The oesophagus is the muscular tube that takes food from the mouth to the stomach.  This is done by waves of muscular contractions, called peristalsis, which push the food along the tube.

Megaoesophagus (MO) refers to a large, flabby oesophagus which makes it difficult or impossible for food to reach the stomach because the peristaltic action does not happen as it should, probably because the nerves are not functioning properly.  Food cannot enter the stomach normally, but instead simply sits in the enlarged oesophagus and is eventually regurgitated.

Some cases of MO in Irish Setters are congenital, i.e. present at birth, but it may not be noticed that the pup has any problem until it is weaned when he will regurgitate food through the mouth and maybe fluids through the nose.  It may cough and make gurgling, rattling sounds. An affected pup generally will not thrive and will probably be smaller than his littermates.

MO can also be acquired later in life (about 4 years of age onwards) with similar clinical signs and poor prognosis.

The signs of MO are as follows:

Regurgitation may be considered the most typical sign of MO.  Weight loss with possible muscle wasting and a failure to thrive with a general weakness are common.  Increased swallowing motions with excessive drooling and dehydration are possible.  A ravenous appetite but with stunted growth or weight loss are usual, as is coughing, difficulty in breathing and pneumonia.

Regurgitation is different from vomiting:  Vomiting occurs when the contents of the stomach are expelled by muscular contractions of the abdomen.  Regurgitation is purely the return of food that has not reached the stomach and, as such, retching does not happen.  As it happens very quickly and with little effort littermates or mum may clean up the results before the breeder realizes it has happened.

Dogs with MO may not exhibit all of these signs, or even any of them to a significant degree.  Sometimes the only signs may be repeated bouts of aspiration pneumonia, or a wet cough that fails to clear up.  Some pups with congenital MO can grow out of the disorder and go on to enjoy a normal quality of life but others will be significantly affected and need careful food management for the rest of their lives.  If the problem is severe, however, the pup will not be able to get enough food and will have to be euthanased. Acquired disease in adult dogs never resolves.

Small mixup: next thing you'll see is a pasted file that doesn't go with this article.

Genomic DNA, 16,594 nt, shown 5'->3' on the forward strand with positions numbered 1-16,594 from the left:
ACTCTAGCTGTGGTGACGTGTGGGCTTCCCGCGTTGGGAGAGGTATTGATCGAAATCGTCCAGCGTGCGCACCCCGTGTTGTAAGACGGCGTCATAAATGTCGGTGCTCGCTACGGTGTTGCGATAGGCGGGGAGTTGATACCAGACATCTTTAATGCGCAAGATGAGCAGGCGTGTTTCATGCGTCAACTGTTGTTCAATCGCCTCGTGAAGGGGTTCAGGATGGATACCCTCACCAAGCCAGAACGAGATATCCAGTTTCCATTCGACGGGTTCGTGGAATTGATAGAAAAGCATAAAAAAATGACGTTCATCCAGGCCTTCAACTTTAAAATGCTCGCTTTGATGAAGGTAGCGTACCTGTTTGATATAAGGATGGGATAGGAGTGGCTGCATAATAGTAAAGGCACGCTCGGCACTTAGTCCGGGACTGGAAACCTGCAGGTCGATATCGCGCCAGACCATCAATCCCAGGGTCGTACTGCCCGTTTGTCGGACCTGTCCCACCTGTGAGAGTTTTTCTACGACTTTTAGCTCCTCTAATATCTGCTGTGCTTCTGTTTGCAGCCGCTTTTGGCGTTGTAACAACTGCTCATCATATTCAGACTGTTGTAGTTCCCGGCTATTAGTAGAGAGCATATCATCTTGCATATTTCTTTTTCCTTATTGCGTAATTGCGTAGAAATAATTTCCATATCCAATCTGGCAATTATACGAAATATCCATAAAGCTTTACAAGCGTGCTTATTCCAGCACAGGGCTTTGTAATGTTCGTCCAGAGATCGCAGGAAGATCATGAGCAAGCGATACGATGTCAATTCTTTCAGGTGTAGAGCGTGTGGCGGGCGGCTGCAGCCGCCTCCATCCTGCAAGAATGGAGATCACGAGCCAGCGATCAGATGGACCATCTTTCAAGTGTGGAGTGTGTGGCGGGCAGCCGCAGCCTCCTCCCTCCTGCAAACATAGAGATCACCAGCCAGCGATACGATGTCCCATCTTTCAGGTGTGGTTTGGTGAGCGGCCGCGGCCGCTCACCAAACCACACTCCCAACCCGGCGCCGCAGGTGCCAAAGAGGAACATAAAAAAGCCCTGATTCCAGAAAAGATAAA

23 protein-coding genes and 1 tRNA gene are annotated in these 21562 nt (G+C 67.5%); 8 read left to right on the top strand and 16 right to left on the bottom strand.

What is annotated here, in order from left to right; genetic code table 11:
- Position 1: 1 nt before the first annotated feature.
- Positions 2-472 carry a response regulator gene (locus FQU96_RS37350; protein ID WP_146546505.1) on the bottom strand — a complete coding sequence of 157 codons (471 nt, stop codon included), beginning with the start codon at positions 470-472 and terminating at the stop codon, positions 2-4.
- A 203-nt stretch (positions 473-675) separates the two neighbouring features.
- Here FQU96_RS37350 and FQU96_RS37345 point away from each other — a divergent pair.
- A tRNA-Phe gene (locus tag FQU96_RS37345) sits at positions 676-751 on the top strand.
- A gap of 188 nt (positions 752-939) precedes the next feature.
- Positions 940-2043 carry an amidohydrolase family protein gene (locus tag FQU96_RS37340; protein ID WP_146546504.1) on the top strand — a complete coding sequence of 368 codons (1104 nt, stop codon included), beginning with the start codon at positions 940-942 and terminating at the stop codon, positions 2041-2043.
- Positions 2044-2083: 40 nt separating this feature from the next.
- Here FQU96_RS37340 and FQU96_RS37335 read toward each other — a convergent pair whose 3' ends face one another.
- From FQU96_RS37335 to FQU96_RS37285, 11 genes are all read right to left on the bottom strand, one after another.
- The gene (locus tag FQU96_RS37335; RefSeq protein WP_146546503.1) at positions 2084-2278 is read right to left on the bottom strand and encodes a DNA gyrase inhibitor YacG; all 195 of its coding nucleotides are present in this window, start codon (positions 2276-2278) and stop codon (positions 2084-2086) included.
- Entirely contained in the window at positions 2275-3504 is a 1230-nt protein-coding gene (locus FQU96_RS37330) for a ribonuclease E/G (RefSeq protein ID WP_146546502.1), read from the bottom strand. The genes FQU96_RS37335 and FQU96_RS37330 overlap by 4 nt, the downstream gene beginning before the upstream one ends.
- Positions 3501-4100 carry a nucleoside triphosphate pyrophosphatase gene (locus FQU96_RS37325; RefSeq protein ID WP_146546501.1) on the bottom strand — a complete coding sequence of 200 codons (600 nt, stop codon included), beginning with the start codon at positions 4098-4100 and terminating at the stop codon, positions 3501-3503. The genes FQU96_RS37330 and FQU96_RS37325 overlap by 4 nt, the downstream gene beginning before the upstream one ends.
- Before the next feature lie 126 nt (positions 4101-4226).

A definitive diagnosis can be obtained by giving a barium meal.  In a normal pup, the barium will move into and through the stomach, but in the dog with MO, most of it will be seen collected in the oesophageal pouch in front of the stomach.

Another congenital reason for regurgitation is a vascular ring anomaly such as persistent right aortic arch.  Foetal blood vessels that should have disappeared at birth create a fibrous band that constricts the oesophagus.  This causes the oesophagus above the constriction to expand as the food cannot pass through the constricted area.  If caught in time, the vascular ring can be cut and the oesophagus often returns to normal.  Delaying surgery may cause irreparable oesophageal damage.

Oesophageal dilation and vascular ring anomalies are both believed to have a hereditary component because there is a breed disposition and a probable family predisposition.

If you believe your pet has MO then you will need veterinary advice.  If confirmed it is important to let your breeder know as well as the secretary of one of the breed clubs as information is being collected on the problem.

Megaoesophagus is one of the twenty inheritable gastro-intestinal diseases listed in the Merck Veterinary Manual and is listed as a severe trait in the “Hierarchy of Disagreeableness of a Genetic Trait”.

 Follow the next link to an excellent article on MO with clear X rays of a dog without MO and one with MO. There is also a very clear visual of a dog with MO trying to eat megaesphagus.html/

Sometimes MO doesn’t happen until later in life, maybe through trauma or being associated with other health problems but this form is not generally a problem with Irish Setters.

Can you help?

If you breed a litter with MO or your puppy is diagnosed with MO please let the Breed Health Committee know so we can monitor the prevalence in the breed.